While reading into visual phototransduction I was surprised to learn that photoreceptor cells are actually depolarized when there is NO excitation (no light, i.e. when you see nothing, black) and hyperpolarized when there is light (I expected the opposite).
This got me thinking...
Let the collection of neurons located within the eye be referred-to as IEN (inside-eye neurons) and, similarly, the collection of neurons directly linked to the eye, yet external to it be referred-to as OEN (outside-eye neurons).
Let the collection of neurons directly getting input from the retina be referred-to as RN (retinal neurons). I'm assuming RN < IEN (subset of - correct me if I'm meaningfully-wrong).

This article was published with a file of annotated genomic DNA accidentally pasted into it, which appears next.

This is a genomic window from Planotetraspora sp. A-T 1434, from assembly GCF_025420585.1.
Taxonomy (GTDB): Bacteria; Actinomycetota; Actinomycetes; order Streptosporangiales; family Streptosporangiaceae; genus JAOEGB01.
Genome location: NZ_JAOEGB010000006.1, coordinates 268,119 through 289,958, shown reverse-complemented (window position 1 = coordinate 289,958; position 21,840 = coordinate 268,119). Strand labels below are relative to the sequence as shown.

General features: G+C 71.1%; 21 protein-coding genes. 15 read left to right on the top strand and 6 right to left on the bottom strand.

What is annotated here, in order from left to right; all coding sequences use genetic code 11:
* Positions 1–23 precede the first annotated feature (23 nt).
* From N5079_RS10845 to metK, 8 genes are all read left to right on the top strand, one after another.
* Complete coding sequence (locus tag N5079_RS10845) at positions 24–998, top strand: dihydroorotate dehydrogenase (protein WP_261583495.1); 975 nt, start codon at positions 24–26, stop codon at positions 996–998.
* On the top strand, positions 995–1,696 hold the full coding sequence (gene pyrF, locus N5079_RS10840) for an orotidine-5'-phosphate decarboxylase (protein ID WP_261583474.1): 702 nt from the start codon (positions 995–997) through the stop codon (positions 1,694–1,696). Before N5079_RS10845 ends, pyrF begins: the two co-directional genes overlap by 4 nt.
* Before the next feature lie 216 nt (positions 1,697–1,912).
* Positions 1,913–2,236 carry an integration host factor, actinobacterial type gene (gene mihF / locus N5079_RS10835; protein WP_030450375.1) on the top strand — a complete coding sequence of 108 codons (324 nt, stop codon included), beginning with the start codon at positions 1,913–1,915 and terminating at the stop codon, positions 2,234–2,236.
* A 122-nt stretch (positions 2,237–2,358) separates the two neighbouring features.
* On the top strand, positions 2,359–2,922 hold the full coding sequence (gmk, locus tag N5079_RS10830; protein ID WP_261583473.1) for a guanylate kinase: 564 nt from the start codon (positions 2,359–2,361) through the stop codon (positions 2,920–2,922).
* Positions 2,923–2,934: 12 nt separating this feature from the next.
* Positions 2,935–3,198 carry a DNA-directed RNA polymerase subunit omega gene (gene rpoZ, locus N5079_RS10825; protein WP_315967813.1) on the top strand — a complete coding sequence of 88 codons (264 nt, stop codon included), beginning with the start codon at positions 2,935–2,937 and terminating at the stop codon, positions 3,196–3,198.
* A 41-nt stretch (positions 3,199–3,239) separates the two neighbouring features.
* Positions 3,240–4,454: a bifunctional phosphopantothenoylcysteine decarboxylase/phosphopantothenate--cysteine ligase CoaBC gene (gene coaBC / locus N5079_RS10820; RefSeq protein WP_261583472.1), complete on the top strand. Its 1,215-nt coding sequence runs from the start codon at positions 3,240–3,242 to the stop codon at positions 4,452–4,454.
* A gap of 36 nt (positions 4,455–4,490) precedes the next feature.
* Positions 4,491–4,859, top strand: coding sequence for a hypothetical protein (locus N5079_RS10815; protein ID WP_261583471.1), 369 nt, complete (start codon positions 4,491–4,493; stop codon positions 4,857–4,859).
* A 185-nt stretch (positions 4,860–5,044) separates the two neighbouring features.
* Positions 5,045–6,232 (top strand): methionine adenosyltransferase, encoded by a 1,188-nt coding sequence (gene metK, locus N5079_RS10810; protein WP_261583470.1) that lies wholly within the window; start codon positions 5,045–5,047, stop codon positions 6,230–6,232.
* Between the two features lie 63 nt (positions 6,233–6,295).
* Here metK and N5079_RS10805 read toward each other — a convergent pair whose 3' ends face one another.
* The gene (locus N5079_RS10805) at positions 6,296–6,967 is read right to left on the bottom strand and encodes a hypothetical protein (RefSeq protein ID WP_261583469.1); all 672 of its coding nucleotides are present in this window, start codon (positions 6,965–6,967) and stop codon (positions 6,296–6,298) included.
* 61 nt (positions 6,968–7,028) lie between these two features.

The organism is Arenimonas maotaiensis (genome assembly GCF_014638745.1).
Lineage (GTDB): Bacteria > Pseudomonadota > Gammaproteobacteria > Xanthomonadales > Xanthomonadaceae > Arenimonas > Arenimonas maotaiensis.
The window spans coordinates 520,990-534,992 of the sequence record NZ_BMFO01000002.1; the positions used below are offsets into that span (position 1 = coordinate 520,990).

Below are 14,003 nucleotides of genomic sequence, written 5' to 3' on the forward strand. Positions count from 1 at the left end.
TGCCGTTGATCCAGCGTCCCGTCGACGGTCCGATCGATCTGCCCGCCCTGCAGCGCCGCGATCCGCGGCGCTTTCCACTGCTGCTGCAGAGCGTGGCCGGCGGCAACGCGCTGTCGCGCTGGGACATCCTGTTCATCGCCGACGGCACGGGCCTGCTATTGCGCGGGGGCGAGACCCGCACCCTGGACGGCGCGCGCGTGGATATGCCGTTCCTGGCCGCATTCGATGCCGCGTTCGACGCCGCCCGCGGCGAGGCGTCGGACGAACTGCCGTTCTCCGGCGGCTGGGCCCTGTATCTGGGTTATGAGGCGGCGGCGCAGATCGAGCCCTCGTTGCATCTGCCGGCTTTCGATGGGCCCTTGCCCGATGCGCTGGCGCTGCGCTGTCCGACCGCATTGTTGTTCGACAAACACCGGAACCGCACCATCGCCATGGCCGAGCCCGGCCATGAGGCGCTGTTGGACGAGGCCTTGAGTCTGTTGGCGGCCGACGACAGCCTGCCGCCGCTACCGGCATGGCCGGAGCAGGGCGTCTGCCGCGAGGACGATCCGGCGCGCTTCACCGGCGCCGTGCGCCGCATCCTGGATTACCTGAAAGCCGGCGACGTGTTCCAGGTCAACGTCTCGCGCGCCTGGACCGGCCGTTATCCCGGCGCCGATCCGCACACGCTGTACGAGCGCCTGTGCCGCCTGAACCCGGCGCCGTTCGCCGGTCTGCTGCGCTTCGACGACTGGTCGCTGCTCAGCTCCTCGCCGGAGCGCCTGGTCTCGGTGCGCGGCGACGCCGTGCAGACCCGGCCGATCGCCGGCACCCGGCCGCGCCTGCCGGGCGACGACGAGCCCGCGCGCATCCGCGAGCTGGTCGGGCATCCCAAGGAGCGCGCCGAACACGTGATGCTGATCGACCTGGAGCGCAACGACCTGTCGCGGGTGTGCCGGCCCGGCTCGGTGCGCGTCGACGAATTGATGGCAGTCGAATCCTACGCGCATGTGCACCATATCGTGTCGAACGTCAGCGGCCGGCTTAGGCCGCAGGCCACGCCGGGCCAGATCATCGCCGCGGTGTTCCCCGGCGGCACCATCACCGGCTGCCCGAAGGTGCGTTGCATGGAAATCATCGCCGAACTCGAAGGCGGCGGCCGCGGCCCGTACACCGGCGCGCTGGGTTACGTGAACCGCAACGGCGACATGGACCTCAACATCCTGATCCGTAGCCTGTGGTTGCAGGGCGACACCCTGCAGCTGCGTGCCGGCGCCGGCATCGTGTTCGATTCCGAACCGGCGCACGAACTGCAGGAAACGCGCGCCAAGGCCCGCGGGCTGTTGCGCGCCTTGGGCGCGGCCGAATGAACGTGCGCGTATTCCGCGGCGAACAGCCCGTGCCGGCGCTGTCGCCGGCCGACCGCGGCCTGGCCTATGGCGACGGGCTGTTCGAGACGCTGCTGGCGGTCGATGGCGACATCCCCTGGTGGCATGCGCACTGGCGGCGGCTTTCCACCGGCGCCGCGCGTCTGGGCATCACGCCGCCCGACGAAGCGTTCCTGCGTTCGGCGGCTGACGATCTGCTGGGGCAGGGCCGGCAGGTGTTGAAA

And finally, let the collection of neurons that directly link to OENs but are part of IEN be referred-to as XN (eXporter-neurons, in the sense that they export visual information from the eye to the "listeners" outside of it).
So the path of visual stimulus would then be RN -> [...] -> XN -> OEN.
Now, if my eyes were to be completely popped-out I'm assuming that relative to OENs that would have the same effect as XNs not passing along any excitatory/inhibitory information at all. Also, since what I'd perceive would be pure black, that seems to imply that XNs also don't get activated at all when we actually see black (e.g. close our eyes in a very dark room).
So, when we perceive black => RNs get depolarized => they release glutamate continuously => XNs don't excite/inhibit OENs at all (seems to also imply that RNs don't intersect XNs). It is this inversion that intrigues me - why is it that for XNs to transmit NO information RNs have to continuously be excited? By that sense, this makes me think of the eye as if it was a big NOT gate.